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Guidance Note of the Secretary General on “The United Nations and Land and Conflict”: A more coherent engagement of the UN on land to sustain peace

When her husband was arrested during the 2015 political crisis, Luscie, 32, fled the Bujumbura province in Burundi with her eight children, with only the clothes on their backs. Since then they have been refugees at the Lusenda camp in DRC. Photo: UN Women/Catianne Tijerina

The Executive Committee met in NewYork on 15 March 2019 to validate the Guidance Note of the Secretary General on “ The United Nations and Land and Conflict ”.

Developed under the leadership of the GLTN and UN-Habitat, in collaboration with a Core Group of UN agencies including DESA, DPPA, DPO, FAO, OHCHR, PBSO, UNDP, UNEP, UNHCR and UN-Women, the Guidance Note is significant. For the first time, the UN system is developing a coherent approach to address land issues to prevent, mitigate and resolve conflicts.

There is now ample evidence that land is one of the key root causes of conflict and is often the underlying factor that hinders recovery and sustainable peace. Additionally, the importance of land in conflict is only likely to increase with the growing pressures of climate change, population growth, increased food insecurity, migration and urbanization.

The need to address land in conflict discussions, has been increasingly recognised by the UN and recent reform efforts related to peacebuilding and peacekeeping have called for more understanding of what is termed conflict’s “root causes”. Indeed, for many countries where the UN works, conflict management and resolution are often at the heart of mission and land is one of the key underlying factors.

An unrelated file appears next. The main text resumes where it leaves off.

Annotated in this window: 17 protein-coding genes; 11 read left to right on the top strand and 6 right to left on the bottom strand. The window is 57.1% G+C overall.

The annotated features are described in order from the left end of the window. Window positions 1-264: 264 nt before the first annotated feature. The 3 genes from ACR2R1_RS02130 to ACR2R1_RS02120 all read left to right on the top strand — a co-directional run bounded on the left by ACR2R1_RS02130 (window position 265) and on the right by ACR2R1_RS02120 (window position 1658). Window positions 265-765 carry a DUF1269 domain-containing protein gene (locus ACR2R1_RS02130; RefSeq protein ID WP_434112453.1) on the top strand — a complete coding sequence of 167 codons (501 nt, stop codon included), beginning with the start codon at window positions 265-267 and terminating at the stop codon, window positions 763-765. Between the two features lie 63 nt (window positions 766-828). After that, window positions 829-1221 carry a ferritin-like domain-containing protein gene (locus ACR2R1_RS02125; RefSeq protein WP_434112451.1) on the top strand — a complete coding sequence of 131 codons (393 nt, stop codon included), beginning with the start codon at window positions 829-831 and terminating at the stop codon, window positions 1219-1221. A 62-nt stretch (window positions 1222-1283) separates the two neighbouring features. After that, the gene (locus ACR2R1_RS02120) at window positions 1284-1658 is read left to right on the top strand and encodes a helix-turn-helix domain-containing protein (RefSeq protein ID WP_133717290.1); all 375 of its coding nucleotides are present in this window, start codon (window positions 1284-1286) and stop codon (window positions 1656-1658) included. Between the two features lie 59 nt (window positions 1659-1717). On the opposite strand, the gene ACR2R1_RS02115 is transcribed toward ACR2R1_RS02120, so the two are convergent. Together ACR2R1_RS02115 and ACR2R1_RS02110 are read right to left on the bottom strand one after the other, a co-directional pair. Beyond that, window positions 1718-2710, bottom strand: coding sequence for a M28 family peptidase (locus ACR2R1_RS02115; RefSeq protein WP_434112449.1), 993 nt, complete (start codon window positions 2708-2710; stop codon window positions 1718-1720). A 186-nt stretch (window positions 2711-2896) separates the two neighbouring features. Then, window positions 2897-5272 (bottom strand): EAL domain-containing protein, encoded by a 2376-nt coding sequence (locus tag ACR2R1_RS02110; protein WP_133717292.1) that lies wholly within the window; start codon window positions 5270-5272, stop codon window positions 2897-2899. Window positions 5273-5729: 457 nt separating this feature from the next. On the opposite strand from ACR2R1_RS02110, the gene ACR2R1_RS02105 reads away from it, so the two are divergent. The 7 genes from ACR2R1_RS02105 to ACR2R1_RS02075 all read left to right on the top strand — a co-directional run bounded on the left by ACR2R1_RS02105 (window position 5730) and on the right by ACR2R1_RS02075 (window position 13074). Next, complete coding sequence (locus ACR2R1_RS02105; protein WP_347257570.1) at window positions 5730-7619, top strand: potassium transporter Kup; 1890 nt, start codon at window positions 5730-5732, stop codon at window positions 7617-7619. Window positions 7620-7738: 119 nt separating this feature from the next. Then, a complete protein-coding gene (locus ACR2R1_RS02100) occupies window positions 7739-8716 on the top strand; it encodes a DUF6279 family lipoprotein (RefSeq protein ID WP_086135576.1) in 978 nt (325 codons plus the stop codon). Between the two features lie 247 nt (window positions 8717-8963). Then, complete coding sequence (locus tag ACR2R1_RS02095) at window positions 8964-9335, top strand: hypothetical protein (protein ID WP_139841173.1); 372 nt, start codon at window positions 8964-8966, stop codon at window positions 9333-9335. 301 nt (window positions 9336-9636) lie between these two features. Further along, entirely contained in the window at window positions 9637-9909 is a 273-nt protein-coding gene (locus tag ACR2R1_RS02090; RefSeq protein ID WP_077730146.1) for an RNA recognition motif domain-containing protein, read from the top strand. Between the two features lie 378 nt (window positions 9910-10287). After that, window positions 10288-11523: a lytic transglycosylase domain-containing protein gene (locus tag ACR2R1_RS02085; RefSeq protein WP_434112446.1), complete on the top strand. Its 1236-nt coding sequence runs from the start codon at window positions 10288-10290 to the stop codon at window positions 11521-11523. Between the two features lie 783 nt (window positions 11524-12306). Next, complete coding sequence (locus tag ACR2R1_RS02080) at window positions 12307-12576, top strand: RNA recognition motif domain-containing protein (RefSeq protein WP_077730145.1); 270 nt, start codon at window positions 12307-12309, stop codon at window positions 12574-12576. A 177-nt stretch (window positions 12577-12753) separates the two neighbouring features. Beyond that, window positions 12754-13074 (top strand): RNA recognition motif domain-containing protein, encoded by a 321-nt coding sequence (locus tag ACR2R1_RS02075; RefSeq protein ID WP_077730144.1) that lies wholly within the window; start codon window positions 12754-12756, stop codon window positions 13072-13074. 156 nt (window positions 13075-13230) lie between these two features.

UN-Habitat undertook a UN-system wide review of the UN engagement on land and conflict across 2014 – 2016. Over 20 UN entities took part (see the Scoping Study) and showed how land must take greater priority in developing peaceful and sustainable responses.

This guidance note provides timely guidance to the UN. It will help UN Agencies focus on interventions that drive change as well as strengthen partnerships and capacity across the UN system. Furthermore, the approach outlined in the note builds on key lessons and experiences from the field (see “Lessons from the Field on Conflict-Sensitive Land Governance and Peacebuilding” 2018 ).

Work still needs to be done. Member state level discussions on conflict must ensure that land is central to those deliberations and any solutions developed. UN-Habitat has and continues to engage member states bilaterally, as well as regional institutions and International Financial Institutions (IFIs)

In addition, with the review of SDG 16 (peace, justice and strong institutions) on the agenda of the High-Level Political Forum this July, there is an opportunity to discuss land, natural resources and conflict and what practical tools entities like GLTN and UN-Habitat have to offer. The Guidance Note of the Secretary General on “The United Nations and Land and Conflict” will be an important piece of this discussion.

We celebrate the UN for embracing this guidance note and thank GLTN and UN-Habitat for making an important contribution to the UN system. With the Guidance Note’s validation, we look forward supporting the future activities of the Core Group in incorporating the Note’s principles, for the benefit millions of people affected by conflict every day.


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